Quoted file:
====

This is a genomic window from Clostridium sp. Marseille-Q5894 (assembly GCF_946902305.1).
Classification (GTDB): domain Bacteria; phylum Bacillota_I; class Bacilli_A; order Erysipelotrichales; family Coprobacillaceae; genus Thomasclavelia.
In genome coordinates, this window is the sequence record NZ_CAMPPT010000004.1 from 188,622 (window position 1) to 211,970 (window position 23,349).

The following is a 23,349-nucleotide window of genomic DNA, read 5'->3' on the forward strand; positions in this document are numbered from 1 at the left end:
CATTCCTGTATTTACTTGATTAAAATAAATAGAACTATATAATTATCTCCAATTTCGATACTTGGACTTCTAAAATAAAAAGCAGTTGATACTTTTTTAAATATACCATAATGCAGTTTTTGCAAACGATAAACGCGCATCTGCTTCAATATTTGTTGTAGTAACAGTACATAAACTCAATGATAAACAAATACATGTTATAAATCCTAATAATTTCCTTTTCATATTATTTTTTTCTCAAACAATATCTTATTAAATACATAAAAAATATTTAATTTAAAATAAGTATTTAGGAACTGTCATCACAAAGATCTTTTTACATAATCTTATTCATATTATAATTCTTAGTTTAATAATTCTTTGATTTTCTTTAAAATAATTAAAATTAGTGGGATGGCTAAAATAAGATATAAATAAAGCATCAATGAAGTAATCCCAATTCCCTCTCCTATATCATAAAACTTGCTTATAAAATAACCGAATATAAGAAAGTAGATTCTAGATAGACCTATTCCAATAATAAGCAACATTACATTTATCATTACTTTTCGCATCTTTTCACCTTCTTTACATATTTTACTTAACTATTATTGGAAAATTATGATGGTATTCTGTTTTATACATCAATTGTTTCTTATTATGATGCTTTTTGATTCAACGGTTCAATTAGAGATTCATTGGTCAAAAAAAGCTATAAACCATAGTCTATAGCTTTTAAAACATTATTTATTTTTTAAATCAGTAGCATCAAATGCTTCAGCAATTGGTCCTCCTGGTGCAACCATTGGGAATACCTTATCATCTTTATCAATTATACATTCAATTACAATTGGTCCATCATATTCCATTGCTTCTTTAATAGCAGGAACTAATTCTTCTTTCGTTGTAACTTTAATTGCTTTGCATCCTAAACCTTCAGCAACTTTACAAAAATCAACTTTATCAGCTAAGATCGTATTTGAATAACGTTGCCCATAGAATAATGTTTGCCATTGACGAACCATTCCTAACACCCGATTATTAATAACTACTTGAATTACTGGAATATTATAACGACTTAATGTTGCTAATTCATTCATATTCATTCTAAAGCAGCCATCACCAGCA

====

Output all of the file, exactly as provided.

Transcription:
This is a genomic window from Clostridium sp. Marseille-Q5894 (assembly GCF_946902305.1).
Classification (GTDB): domain Bacteria; phylum Bacillota_I; class Bacilli_A; order Erysipelotrichales; family Coprobacillaceae; genus Thomasclavelia.
In genome coordinates, this window is the sequence record NZ_CAMPPT010000004.1 from 188,622 (window position 1) to 211,970 (window position 23,349).

The following is a 23,349-nucleotide window of genomic DNA, read 5'->3' on the forward strand; positions in this document are numbered from 1 at the left end:
CATTCCTGTATTTACTTGATTAAAATAAATAGAACTATATAATTATCTCCAATTTCGATACTTGGACTTCTAAAATAAAAAGCAGTTGATACTTTTTTAAATATACCATAATGCAGTTTTTGCAAACGATAAACGCGCATCTGCTTCAATATTTGTTGTAGTAACAGTACATAAACTCAATGATAAACAAATACATGTTATAAATCCTAATAATTTCCTTTTCATATTATTTTTTTCTCAAACAATATCTTATTAAATACATAAAAAATATTTAATTTAAAATAAGTATTTAGGAACTGTCATCACAAAGATCTTTTTACATAATCTTATTCATATTATAATTCTTAGTTTAATAATTCTTTGATTTTCTTTAAAATAATTAAAATTAGTGGGATGGCTAAAATAAGATATAAATAAAGCATCAATGAAGTAATCCCAATTCCCTCTCCTATATCATAAAACTTGCTTATAAAATAACCGAATATAAGAAAGTAGATTCTAGATAGACCTATTCCAATAATAAGCAACATTACATTTATCATTACTTTTCGCATCTTTTCACCTTCTTTACATATTTTACTTAACTATTATTGGAAAATTATGATGGTATTCTGTTTTATACATCAATTGTTTCTTATTATGATGCTTTTTGATTCAACGGTTCAATTAGAGATTCATTGGTCAAAAAAAGCTATAAACCATAGTCTATAGCTTTTAAAACATTATTTATTTTTTAAATCAGTAGCATCAAATGCTTCAGCAATTGGTCCTCCTGGTGCAACCATTGGGAATACCTTATCATCTTTATCAATTATACATTCAATTACAATTGGTCCATCATATTCCATTGCTTCTTTAATAGCAGGAACTAATTCTTCTTTCGTTGTAACTTTAATTGCTTTGCATCCTAAACCTTCAGCAACTTTACAAAAATCAACTTTATCAGCTAAGATCGTATTTGAATAACGTTGCCCATAGAATAATGTTTGCCATTGACGAACCATTCCTAACACCCGATTATTAATAACTACTTGAATTACTGGAATATTATAACGACTTAATGTTGCTAATTCATTCATATTCATTCTAAAGCAGCCATCACCAGCA